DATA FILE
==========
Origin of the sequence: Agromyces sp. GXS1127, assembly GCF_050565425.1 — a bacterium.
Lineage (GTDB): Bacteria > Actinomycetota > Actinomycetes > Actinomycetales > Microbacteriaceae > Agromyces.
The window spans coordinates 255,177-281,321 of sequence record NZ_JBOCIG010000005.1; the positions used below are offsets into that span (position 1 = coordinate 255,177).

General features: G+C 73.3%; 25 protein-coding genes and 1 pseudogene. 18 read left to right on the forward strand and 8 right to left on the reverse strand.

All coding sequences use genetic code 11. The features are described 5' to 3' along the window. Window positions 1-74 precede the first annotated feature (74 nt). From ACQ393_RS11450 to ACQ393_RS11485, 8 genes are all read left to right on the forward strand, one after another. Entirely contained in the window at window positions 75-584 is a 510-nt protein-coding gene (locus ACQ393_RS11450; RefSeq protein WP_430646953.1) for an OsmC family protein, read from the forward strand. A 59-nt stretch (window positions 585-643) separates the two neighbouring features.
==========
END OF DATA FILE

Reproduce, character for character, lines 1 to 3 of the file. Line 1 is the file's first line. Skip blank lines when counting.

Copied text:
Origin of the sequence: Agromyces sp. GXS1127, assembly GCF_050565425.1 — a bacterium.
Lineage (GTDB): Bacteria > Actinomycetota > Actinomycetes > Actinomycetales > Microbacteriaceae > Agromyces.
The window spans coordinates 255,177-281,321 of sequence record NZ_JBOCIG010000005.1; the positions used below are offsets into that span (position 1 = coordinate 255,177).